The Power of Storytelling – The Pastor Adeboye Example

power of storytelling new The Power of Storytelling - The Pastor Adeboye Example
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Storytelling has been with us for such a long time.
However, it’s becoming more appreciated in recent times (it deserves more appreciation though) and has been adopted by most businesses to deliver their marketing messages.
But did you know pastors also use storytelling to pass their messages across? Did you?
Read on to see what lessons we can pick from the renowned man of God, Pastor Adeboye.

So I went to church the other day – online. That’s thanks to the stay at home order by the federal government due to the COVID-19 pandemic.

I have to confess it’s the first time in a while I was in church. I had not gone to church long before the pandemic. Well, that’s not a story for today (or this platform). I’m here to show you the power of storytelling, not to bore you with my religious struggle.

The service was on Redeemed Christian Church of God Youtube page. I was late so I didn’t get to watch it live. In all honesty, I liked that because I could fast forward to what I really went there for – Pastor Adeboye’s message.

Anyone who watched the service that day (April 26th) would recall the sermon was about Power. Oh, wait, Power? And I’m here to talk about Power too. This is the kind of coincidence I like.

So while he was preaching, the man of God made several references to stories in the Bible and real-life experiences. He did not just read out the Bible stories, he told them again making them a lot more relatable.

An example was linking two books of the bible to show their connection (something you wouldn’t have noticed ordinarily).

At a point, he said, few weeks earlier... That information was not spelt out in the bible but he had to include it because he wasn’t just rehashing the story as it is in the Bible, he was telling his own story to his audience.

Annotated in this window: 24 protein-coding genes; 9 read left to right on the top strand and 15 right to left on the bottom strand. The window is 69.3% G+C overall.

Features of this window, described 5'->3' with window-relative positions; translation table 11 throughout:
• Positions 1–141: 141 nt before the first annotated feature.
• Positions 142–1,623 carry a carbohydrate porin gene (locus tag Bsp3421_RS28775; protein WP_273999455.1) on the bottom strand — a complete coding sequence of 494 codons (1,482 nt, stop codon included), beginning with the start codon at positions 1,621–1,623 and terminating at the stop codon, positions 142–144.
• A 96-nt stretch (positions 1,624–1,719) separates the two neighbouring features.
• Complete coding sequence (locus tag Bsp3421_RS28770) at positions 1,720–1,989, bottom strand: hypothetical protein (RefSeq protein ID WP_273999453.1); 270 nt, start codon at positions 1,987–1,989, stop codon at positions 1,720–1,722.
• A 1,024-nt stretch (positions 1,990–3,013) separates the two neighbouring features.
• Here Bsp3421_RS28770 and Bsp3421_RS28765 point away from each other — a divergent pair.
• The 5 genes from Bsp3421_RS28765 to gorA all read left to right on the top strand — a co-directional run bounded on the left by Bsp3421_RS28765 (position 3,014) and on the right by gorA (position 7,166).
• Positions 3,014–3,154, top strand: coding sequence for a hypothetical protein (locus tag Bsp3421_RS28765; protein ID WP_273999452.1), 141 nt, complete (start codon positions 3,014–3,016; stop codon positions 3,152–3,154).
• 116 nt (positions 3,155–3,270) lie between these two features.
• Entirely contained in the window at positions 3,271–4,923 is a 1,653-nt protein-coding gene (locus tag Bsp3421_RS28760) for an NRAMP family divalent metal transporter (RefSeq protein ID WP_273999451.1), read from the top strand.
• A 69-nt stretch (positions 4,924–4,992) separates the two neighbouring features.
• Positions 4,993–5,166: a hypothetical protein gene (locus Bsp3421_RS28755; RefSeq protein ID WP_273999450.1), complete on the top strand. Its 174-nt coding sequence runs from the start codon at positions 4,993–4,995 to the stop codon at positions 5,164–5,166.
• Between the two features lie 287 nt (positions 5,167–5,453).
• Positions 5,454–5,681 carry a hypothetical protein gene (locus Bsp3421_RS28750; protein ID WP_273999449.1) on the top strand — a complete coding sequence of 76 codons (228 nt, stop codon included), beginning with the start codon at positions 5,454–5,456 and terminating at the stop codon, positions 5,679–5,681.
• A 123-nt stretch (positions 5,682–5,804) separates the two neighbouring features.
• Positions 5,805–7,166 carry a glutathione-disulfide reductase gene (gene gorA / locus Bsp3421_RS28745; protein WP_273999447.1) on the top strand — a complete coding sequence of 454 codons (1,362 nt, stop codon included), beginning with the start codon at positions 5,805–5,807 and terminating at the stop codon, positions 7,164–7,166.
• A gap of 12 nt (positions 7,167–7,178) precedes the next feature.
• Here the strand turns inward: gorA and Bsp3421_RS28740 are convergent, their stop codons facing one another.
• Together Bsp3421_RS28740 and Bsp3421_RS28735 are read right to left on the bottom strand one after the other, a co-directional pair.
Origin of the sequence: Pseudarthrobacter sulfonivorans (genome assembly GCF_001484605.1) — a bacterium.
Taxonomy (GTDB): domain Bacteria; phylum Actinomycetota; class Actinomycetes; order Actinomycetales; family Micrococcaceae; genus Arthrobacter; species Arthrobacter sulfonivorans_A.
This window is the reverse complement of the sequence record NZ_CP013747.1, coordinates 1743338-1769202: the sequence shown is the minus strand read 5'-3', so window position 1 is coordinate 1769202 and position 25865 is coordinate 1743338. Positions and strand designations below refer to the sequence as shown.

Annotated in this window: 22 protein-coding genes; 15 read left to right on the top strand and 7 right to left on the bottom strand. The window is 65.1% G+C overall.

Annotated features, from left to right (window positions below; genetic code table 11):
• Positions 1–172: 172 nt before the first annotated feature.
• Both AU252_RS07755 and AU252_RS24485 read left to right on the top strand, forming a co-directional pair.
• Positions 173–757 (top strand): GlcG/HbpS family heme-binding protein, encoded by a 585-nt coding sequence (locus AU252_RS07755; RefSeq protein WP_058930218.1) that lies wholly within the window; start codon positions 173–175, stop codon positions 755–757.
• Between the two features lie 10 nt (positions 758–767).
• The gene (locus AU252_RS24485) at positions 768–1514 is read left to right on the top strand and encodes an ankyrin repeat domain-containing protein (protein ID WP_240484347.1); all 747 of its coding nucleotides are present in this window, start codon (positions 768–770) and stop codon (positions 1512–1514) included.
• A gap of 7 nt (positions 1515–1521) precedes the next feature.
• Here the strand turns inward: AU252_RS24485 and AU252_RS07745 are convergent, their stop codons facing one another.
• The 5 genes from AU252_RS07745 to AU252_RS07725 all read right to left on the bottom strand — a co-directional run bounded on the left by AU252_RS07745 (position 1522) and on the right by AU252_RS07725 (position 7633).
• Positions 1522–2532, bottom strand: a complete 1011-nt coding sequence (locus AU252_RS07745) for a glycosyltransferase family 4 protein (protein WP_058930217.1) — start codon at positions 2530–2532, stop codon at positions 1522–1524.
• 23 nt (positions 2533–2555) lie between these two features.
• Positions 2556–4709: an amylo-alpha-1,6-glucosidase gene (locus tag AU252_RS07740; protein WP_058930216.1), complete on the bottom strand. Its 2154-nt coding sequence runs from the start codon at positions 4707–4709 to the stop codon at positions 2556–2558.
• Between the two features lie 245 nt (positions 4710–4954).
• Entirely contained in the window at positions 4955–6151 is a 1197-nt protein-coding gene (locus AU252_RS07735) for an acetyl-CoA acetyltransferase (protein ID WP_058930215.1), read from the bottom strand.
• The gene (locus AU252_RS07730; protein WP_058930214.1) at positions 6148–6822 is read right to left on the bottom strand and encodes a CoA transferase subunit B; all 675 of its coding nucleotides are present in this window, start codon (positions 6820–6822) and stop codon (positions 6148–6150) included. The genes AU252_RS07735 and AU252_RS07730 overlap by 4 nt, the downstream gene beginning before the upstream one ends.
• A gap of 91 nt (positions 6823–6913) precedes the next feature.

Not to talk of the bicycle vs motorcycle illustration. How riding a bicycle from Lagos to Ibadan would take more time and cost you lots of sweat. But on the other hand, the same distance with a motorcycle would take a shorter time and you wouldn’t even break a sweat.

Just a simple, but highly effective story to drive home the importance of power.

While the message that day was really soul-lifting for me as a Christian, what stuck to me most that day was how storytelling was effectively used by the preacher.

I Went Back in Time

Like Barry Allen (or Flash if you like), I travelled many years back in time. No, not to go discuss how to fight a monster with my doppelganger on earth 2. Nah. But rather, to look for patterns from years before. Those little details I may have missed.

Source: GIPHY

So I went back to my many years in church. I pulled out the archives of all the Pastors I’ve ever listened to. I sorted them into two categories – the ones I enjoyed listening to and the others who always keep the ushers busy.

What I found was astonishing. Virtually all the pastors I enjoyed listening to had one thing in common – they all told stories.

And trust me I’ve been to many churches. Mostly Baptist and Redeemed though, but different branches cutting across Lagos, Ogun, Nasarawa, Abuja, Cross River and Plateau.

By the Way…

I’m not in any way underestimating the power of anointing and spiritual gifts. No, far from it. If anything, I’m making a case for their significant role in all of these. In other words, we can say the pastors who effectively used storytelling do so with the spiritual gift of oratory among other gifts.

No doubt about it, the best speakers are good storytellers. The best writers are good storytellers. The best leaders are good storytellers. The best teachers and trainers and coaches are good storytellers. It might even be argued that the best parents are good storytellers.

Rodger Dean Duncan, Forbes CONTRIBUTOR

Well, yeah, we can say that. But that’s not really the point I want to make here. Rather my point is, even men of God recognize the power of storytelling and they effectively use it in communicating their message to their audience. But there is you somewhere thinking storytelling is a joking stuff.

Source: GIPHY

Talking about joking stuff, why are jokes funny? Why do you remember the adverts you remember? Why do you enjoy listening to some people and others bore you? Why did our grandparents pass moral lessons through folklore stories?

The greatest speech ever delivered was the I Have a Dream speech by Martin Luther King. What do you think made it so powerful?

The answer to all of the above questions is simply storytelling. For instance, one of Martin Luther Kings’ dreams was

…one day…little black boys and black girls will be able to join hands with little white boys and white girls as sisters and brothers.

Martin luther king jr.

You know he could have just said “one day there will be equality in America” and he would still be passing the same message. But no, he chose to describe it so the people can visualize it. He chose to tell a story.

Just take a moment to imagine the mental picture this created in the minds of the people at the March on Washington in 1963. Now that is the power of storytelling.

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